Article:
THE VIRGIN IN THE TREE – WHY CRETAN OLIVE OIL IS THE BEST IN THE WORLD
November in Crete is olive picking season. With over 20 million olive trees cultivated the length and breadth of the island, that’s a lot of picking. Traditionally, back in the day, most would be picked by hand with the fruit* often raked off the branches onto sheets on the floor, and entire families working with men up ladders and the women and children putting the olives into baskets. These would then be transferred to stone presses, driven by donkeys, to be pulped, then hand-pressed.
Olive oil has been produced on the island this way since Minoan times and many experts believe that Cretan olive oil is the best in the world. Only Spain and Italy produce more olive oil than Greece, and merchants across the Mediterranean have imported Cretan oil for centuries to add to their local brew and improve the taste and quality.
A PRESSING ENGAGEMENT
Today things are much more modern. Trees are often harvested by a hand-held machine that shakes the branches so the olives fall into big nets. Pulping and pressing is mostly carried out in hydraulic presses, which ensures the maximum output of top quality EVOO – Extra Virgin Olive Oil – the product of the first ‘cold’ pressing. This is the ‘gold standard’, delivering the maximum taste and flavour. EVOO is considered the top quality and Crete produces 200,000 tons of Extra Virgin Olive Oil and 10,000 tons of organic EVOO every year.
The pulp can then be heated for a second pressing, which can only be labelled as Virgin Olive Oil, not Extra Virgin.
4,000 YEARS AND COUNTING
Crete is said to have the oldest olive tree in the world – the venerable Olive Tree of Vouves, in the village of the same name just a little to the south west of the Mistral. According to arboreal experts it is somewhere in the region of 4,000 years old (well, somewhere between 3,000 and 5,000 so what’s a few years either way?). What is truly mind-boggling is that there is every chance Kings and Queens of the House of Minos may well have used, drunk or anointed themselves with oil from this very tree.
It’s impossible to date exactly as, over the millennia, the heartwood has rotted away. But it’s still very much surviving and thriving – it still produces a healthy crop every year. It’s 4.6m in diameter and 12.5m in circumference. Now officially a National Monument, there is an official Olive Tree Museum nearby.
KEEPING IT IN THE FAMILY
Many olive groves have been in the same family for many generations. We are lucky at the Mistral in that Adonis’ family has its own olive groves in the hills behind the hotel. It may seem a little silly but, every year around this time, we still get really excited about the harvest. The Greek God of olive trees is Athena, and Adonis love to take his daughter of the same name up to the groves to talk to the trees and say a little prayer for a good harvest – most years the fruit makes around 1,500 litres of Extra Virgin Olive Oil. A four members Cretan family consumes on average about 100L olive oil per year, everything is cooked with generous quantities, including fried potatoes or vegetables. Yummm!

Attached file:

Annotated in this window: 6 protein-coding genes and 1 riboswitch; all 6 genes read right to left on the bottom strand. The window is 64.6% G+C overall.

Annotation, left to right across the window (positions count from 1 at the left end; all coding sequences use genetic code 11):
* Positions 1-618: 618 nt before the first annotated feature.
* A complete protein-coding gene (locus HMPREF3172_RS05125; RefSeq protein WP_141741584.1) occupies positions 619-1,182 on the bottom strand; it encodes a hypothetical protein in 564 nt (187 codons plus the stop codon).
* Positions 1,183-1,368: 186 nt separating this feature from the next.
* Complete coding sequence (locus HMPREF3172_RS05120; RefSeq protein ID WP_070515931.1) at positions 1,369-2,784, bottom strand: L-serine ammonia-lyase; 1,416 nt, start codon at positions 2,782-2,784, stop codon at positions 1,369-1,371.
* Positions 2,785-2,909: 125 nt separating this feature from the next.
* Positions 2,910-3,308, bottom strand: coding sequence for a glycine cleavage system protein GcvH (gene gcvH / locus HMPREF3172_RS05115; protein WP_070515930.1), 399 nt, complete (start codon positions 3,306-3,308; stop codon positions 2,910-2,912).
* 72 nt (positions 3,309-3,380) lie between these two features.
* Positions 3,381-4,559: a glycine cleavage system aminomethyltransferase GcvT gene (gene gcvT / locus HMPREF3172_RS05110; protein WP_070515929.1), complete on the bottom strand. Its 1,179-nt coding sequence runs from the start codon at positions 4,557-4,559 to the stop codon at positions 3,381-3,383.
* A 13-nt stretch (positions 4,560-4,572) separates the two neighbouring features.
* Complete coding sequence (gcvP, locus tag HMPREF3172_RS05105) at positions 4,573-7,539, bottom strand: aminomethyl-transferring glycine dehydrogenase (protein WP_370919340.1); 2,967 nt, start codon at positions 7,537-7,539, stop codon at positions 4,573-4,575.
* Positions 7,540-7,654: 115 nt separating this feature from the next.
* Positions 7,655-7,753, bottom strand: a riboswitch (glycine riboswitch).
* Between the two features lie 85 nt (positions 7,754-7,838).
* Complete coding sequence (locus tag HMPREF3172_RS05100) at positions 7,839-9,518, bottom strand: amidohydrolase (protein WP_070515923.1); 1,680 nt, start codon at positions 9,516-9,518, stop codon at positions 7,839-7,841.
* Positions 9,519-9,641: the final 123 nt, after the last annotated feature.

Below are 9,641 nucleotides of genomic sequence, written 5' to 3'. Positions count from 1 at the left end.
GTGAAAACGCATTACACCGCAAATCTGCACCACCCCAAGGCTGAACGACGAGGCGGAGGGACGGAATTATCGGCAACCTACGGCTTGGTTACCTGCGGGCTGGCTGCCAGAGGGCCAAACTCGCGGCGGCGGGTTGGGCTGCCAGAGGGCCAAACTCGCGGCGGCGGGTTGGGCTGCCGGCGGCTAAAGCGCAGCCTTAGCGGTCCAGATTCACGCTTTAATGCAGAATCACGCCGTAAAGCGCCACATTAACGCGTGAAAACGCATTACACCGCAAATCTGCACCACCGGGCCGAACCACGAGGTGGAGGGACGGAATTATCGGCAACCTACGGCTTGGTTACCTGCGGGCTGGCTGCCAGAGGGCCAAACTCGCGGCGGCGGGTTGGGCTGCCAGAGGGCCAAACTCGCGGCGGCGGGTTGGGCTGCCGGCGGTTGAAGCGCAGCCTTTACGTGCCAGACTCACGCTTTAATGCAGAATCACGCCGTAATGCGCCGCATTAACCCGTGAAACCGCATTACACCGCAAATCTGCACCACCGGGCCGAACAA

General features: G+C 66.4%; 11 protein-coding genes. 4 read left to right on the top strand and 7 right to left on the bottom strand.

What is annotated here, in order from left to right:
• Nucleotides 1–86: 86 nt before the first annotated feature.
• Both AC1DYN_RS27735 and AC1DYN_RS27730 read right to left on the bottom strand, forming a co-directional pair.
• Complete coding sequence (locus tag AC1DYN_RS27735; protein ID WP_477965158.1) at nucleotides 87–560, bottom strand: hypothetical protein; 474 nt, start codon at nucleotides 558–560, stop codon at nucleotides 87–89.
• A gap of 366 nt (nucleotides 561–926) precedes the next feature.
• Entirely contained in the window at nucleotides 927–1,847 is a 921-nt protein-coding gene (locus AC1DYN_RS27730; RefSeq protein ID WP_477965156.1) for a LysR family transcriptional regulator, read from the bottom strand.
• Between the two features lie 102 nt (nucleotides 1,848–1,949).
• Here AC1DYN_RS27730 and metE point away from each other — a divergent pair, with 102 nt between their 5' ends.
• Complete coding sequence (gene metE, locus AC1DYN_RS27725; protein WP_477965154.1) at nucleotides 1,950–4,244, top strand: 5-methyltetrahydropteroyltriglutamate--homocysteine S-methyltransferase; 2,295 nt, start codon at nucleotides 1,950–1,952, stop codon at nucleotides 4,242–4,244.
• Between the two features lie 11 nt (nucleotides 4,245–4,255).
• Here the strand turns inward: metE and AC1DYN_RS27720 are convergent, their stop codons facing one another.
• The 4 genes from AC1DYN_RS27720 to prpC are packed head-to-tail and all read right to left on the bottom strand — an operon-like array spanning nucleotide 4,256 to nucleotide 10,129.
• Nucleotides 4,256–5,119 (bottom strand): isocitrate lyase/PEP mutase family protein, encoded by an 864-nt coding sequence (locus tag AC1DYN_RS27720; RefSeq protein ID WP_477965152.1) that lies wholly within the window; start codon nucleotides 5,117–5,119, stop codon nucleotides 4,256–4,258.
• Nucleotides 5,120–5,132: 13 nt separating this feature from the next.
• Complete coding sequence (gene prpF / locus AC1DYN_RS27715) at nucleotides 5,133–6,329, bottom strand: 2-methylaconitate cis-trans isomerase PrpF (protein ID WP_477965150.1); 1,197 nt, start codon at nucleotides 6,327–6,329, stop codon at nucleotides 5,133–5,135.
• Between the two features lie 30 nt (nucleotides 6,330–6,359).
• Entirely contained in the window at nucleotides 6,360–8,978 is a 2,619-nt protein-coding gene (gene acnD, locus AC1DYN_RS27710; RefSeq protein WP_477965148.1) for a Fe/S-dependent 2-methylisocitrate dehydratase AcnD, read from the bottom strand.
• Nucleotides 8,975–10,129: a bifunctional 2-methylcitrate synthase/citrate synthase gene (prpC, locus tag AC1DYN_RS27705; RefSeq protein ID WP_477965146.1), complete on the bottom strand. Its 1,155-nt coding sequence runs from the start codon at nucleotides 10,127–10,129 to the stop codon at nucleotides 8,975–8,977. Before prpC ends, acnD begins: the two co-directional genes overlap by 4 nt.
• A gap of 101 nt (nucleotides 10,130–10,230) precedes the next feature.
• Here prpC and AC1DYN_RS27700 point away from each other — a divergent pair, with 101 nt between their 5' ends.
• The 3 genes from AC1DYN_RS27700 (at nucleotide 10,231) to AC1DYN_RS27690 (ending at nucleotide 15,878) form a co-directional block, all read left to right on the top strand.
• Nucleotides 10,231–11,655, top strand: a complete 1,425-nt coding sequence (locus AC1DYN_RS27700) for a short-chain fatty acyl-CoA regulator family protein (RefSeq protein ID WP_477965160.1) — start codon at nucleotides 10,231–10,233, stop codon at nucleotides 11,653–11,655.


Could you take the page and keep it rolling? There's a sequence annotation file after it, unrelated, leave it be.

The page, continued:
FIRST WE BOTTLE IT UP – THEN WE SHARE IT OUT
We get equally excited when the oil is bottled. And then again when we open the first bottle to anoint a salad or a few tomatoes. We always make a present of a bottle to every guest who stays here, use it full time in the kitchen and, mostly, by the end of each summer season we have used up our supply. Which is about when we start getting excited about the next harvest!
*FRUIT OR VEGETABLE
Whilst olives are usually served as a savoury dish and often cooked in dishes with tomato, garlic etc, or loaded onto pizzas, technically they are stone fruits or ‘drupes’. The olive tree (Olea Europae) is in fact related to mangoes, cherries, peaches and even pistachios and almonds. In nutritional terms they are very high in vitamin E and monosaturated fatty acids that help reduce ‘bad cholesterol’. In general, they have antioxidant and anti-inflammatory properties.
FRUIT JUICE TASTINGS
On the basis that olives are fruit then we suppose olive oil is also olive ‘juice’. Like any sort of fruit juice, it comes in a range of tastes and textures. One of our most popular weekly excursions includes an ‘olive juice’ tasting – where we try olive oils infused with rosemary, lemon or orange peel – it’s remarkable just how subtle and elegant the differences can be.
See our themed week Flavours of Crete that includes a day dedicated to olive oil history, production and tasting